New Edward Gallery inaugural exhibition

New_Edward_Gallery_exhibition_install_opening_night_2014_Dec_22

It is Christmas Day and I am home alone, missing my family, whom I haven’t seen in about a year. But I will soon.

So I figure I might as well pass the time writing something.

A few days ago I attended the inaugural exhibition of the New Edward Gallery which was held in an empty, basement apartment suite that is maybe 400 sq. ft.  in size. It was a three-day show that would rarely elicit mention in a written publication of any sort.

The show that was curated (I am assuming) contained an interesting accretion of works by various artists that I know are active in the community (even if it is marginally the case, due to work or family commitments). They are active either as participants or producing artists, but are definitely not “art-stars”. This should not be taken as a slight. For the most part these artists produce work that rarely gets past the gatekeepers that operate the commercial and publicly-funded institutional galleries.

The work that I saw at the inaugural show held at the New Edward Gallery reflected the pluralism that is not only the current art world, but our society at large. The work ranged from traditional figurative nudes, drawings, assemblages, sculpture, photo-based work and installation. This three-day exhibition (which has now ended) serves an important purpose – giving the opportunity for artists to produce work and present it to viewers who may not ever have the opportunity to visit the artist’s studio.

* * * 

As a society, no longer are we satisfied with the hegemony that comes with officially-sanctioned leadership that dictates what is important and what we should view. With increasing data mining, computer analytics, predictive choices in our TV viewing and internet surfing; combined with what we watch; and with whom we interact online – it is not surprising that individualism and pluralism is the new societal norm.

This fact of pluralism and individuality is surprising in the current art world on a certain level. This given the preponderance of the generally cheery content-free, powder-coated and mirrored surfaces that more often than not caters to the global collecting class, corporatization of art, and the art fairs that the collectors attend, from whence the “art-stars” are made.

* * *

There is a long tradition in the city of Calgary that the opening of this gallery recalls and reintroduces.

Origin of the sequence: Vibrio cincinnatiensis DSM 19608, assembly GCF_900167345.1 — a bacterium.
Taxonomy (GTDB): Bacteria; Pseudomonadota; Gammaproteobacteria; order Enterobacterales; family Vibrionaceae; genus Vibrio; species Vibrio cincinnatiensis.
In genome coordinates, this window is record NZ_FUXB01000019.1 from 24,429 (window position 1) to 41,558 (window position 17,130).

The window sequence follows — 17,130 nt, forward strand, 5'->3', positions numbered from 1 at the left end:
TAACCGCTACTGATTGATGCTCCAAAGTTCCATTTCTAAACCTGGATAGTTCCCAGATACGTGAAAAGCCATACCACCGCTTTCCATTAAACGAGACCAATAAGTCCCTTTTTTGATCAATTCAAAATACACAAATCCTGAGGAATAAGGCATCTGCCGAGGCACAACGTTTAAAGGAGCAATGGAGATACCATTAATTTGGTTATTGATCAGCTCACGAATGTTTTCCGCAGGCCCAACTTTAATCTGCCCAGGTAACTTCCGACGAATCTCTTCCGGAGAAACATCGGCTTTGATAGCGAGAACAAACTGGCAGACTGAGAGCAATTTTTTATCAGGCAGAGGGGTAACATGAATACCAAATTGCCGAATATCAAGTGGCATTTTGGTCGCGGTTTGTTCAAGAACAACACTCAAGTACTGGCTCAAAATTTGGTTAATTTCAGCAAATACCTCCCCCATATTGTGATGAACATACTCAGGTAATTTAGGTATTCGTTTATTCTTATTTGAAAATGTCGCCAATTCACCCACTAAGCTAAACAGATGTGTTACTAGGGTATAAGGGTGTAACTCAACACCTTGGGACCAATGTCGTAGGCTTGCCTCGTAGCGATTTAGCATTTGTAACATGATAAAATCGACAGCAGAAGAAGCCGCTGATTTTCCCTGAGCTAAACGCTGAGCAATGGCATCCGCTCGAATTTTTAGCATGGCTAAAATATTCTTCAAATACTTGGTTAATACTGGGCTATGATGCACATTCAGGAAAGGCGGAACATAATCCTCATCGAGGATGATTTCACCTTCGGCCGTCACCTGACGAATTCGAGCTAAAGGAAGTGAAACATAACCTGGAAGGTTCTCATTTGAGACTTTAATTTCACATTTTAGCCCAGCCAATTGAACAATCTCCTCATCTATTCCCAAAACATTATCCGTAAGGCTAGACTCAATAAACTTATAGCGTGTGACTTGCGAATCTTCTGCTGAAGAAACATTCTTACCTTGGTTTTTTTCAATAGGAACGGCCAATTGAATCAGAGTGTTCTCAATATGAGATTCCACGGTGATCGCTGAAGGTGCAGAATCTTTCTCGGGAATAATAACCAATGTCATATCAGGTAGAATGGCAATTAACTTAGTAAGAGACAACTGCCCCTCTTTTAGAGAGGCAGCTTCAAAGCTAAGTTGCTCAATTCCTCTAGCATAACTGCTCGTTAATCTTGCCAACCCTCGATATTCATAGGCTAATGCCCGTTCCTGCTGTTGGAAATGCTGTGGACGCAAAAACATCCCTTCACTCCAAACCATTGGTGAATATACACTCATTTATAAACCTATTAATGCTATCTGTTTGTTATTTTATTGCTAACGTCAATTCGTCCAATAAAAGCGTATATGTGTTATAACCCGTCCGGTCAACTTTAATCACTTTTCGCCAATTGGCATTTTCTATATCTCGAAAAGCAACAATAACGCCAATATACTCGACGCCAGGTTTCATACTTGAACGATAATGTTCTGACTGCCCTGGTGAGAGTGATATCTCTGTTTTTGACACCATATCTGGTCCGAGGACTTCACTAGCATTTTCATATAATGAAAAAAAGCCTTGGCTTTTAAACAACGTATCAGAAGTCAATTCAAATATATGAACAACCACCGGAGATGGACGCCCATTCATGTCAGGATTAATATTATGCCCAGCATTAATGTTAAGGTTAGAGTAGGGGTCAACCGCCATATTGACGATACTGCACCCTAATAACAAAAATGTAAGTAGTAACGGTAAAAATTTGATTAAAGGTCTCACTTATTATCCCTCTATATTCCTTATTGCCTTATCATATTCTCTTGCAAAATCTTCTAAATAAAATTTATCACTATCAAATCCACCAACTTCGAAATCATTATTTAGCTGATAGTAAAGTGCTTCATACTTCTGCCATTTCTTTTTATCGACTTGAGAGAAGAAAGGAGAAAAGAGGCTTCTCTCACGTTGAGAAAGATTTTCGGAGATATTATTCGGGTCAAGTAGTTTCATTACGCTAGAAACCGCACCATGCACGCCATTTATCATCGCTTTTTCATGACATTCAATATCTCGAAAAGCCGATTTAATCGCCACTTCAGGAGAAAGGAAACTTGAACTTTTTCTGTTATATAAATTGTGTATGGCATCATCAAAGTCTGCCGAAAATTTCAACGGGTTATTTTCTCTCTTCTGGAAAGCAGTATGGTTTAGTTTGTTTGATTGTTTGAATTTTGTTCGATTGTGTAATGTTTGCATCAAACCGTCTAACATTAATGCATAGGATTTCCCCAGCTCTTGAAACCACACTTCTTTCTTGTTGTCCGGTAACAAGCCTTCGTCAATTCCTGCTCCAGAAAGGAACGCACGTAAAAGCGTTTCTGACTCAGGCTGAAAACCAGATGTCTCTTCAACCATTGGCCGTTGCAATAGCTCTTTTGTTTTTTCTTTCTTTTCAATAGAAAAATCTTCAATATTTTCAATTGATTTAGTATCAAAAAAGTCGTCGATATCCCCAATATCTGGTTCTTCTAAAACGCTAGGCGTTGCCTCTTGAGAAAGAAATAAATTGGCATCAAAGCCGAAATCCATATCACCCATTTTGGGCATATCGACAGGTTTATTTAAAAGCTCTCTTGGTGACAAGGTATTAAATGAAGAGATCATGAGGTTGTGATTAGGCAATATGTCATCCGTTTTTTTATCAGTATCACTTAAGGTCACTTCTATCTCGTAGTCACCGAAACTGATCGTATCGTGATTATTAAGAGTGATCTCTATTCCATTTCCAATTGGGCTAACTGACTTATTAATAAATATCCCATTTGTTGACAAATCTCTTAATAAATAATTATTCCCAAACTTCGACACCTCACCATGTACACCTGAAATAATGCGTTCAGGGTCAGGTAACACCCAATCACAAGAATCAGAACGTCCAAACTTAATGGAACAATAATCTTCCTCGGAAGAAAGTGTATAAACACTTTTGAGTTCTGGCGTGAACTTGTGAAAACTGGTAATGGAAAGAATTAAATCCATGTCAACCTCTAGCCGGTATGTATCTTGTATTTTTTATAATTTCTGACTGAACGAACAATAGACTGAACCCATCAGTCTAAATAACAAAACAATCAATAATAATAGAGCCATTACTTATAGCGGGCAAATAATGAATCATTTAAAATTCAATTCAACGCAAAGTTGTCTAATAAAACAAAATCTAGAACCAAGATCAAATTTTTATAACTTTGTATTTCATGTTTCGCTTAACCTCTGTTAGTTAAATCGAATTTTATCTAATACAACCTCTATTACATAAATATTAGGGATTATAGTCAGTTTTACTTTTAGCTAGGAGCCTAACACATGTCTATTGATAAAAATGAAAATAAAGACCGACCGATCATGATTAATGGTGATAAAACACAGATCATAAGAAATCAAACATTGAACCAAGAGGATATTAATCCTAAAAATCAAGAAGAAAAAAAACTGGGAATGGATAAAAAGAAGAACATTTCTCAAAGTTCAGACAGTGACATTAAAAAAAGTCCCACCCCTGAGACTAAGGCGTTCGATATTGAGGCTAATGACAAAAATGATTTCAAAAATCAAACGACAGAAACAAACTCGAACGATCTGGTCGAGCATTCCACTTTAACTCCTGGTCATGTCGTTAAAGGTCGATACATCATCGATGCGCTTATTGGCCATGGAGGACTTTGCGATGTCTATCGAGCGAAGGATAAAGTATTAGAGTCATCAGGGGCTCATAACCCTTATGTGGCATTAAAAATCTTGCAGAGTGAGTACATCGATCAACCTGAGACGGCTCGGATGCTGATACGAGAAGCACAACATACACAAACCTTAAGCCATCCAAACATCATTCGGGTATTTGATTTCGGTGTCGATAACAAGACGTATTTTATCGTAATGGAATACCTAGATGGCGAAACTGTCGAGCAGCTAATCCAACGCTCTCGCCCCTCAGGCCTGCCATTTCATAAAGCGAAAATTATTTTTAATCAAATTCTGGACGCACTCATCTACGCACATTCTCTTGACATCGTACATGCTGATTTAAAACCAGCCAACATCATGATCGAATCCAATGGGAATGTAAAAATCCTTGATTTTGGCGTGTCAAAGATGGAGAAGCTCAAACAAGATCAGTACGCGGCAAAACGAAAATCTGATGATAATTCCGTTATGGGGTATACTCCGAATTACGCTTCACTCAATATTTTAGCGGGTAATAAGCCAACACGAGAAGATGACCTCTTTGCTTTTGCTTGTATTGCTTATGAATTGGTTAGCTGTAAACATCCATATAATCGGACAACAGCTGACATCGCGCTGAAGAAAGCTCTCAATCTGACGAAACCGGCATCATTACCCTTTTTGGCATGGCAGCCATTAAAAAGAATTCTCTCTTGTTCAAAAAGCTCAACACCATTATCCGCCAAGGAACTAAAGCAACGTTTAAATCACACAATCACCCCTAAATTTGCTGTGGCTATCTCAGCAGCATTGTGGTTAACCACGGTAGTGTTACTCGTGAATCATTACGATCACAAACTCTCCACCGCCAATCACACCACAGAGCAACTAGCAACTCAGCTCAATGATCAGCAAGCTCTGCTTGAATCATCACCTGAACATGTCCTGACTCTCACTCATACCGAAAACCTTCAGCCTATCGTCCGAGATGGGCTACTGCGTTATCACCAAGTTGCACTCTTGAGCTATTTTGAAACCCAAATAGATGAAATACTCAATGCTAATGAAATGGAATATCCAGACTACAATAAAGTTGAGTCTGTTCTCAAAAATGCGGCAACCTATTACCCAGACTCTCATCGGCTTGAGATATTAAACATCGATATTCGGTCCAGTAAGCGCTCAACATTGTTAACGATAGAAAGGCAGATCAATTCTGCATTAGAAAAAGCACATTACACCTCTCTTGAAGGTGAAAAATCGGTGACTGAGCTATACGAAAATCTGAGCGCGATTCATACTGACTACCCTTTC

During the course of my multi-year research on visual art-based institutional culture in Calgary, I have found that there are numerous spaces and DIY initiatives that have operated in a similar manner since the 1970s (and probably earlier). It is certainly not a new idea that an artist operate outside of the conventions of officialdom to present their own work and/or their associates that they feel is worthy of merit.

One only has to look to the example of Gustave Courbet in conjunction with his refusal to participate in the French state-sponsored and sanctioned Exposition Universelle in 1855. In response to this exhibition he produced a show of his work in a tent on the Champs-Élysées in Paris.

Courbet, although influential was not alone. We also know that Jacques-Louis David self-produced a show of his work in 1799, as well. Others have done this as well, ranging from the Russian Futurists in 1915 in Petrograd to Damien Hirst in London, 1988 along with many, MANY more including our own Wreck City “artist-curators” in 2013.

The concept of artist-curators and alternative art spaces will probably not end soon in Calgary. Of this I can be relatively certain.

Unless local viewers are particularly active in the community or personal friends with some of these artists that showed at the New Edward Gallery between the opening on December 22 and the end of the exhibition run on Christmas Eve, most would never know who these artists are. Each of these artists could be seen at an art exhibition opening; or quietly serving one’s morning coffee; working the cash register at a retail store; occupying yet another faceless cubicle in an office; or as a labourer on a worksite, but yet their practice still continues. This show is evidence of it.

In the interim I will continue to keep my eyes open for more of these type of activities and document them as best I can to compliment my larger research project.

If you as a reader have had a similar type of exhibition space in the past (or plan one in the future). Please send me a message. Or if you have research material such as printed invitations or exhibition lists, etc. to these type of spaces in Calgary, I want to know more.

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